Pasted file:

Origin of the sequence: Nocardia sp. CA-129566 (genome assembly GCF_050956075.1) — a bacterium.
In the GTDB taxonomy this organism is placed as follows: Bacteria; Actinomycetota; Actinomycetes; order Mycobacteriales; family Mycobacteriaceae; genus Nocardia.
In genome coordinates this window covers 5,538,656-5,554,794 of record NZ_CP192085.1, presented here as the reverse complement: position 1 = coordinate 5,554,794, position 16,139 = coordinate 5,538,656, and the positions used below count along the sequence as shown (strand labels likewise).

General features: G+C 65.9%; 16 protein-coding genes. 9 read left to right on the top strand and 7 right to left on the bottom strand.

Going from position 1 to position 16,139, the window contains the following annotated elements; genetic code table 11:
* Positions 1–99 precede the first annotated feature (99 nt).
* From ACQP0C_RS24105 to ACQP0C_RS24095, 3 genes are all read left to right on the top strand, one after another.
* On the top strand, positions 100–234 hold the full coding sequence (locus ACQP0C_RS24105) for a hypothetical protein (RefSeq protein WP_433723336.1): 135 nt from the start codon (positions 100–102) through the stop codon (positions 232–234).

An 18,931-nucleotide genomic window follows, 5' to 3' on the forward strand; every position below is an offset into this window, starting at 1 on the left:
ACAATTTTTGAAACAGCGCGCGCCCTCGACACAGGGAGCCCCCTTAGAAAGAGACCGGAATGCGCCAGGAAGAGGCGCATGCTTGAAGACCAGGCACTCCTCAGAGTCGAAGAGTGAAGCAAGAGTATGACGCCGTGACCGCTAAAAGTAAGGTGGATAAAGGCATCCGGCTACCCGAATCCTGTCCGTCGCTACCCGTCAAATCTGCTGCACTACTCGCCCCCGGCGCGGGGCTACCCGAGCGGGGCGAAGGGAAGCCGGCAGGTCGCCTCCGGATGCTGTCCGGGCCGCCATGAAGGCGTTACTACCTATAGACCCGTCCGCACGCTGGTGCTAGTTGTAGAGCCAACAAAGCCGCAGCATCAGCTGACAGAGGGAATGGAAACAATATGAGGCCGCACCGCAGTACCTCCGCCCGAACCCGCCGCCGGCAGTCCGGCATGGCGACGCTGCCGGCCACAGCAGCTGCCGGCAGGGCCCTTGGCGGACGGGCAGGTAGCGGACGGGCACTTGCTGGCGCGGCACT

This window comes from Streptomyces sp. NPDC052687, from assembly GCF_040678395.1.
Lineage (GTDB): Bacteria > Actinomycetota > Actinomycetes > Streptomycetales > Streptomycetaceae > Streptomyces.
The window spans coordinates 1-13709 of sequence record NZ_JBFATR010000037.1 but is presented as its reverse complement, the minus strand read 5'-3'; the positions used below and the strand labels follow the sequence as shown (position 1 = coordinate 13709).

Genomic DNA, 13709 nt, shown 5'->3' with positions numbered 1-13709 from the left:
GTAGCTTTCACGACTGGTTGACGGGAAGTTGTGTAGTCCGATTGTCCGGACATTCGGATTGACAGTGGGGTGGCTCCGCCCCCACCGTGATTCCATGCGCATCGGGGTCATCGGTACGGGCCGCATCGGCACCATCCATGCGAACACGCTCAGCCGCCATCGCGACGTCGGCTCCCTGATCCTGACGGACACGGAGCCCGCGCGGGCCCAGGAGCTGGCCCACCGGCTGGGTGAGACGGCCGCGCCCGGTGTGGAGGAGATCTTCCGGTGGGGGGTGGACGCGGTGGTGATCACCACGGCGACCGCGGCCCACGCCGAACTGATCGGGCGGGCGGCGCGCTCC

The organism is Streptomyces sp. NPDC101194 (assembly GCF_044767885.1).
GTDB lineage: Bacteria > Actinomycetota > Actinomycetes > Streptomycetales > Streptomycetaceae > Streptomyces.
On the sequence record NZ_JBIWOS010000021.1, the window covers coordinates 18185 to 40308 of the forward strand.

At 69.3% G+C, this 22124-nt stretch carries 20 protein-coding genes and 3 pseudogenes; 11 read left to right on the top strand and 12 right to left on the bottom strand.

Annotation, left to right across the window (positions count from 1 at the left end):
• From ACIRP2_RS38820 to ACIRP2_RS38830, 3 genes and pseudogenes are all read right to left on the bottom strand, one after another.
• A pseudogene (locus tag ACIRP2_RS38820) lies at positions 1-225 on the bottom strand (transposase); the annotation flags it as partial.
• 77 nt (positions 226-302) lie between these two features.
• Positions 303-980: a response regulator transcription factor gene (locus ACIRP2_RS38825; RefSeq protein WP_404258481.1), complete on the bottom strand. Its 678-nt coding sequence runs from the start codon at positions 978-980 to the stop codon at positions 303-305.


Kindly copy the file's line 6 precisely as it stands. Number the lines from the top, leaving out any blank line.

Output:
* Positions 1–99 precede the first annotated feature (99 nt).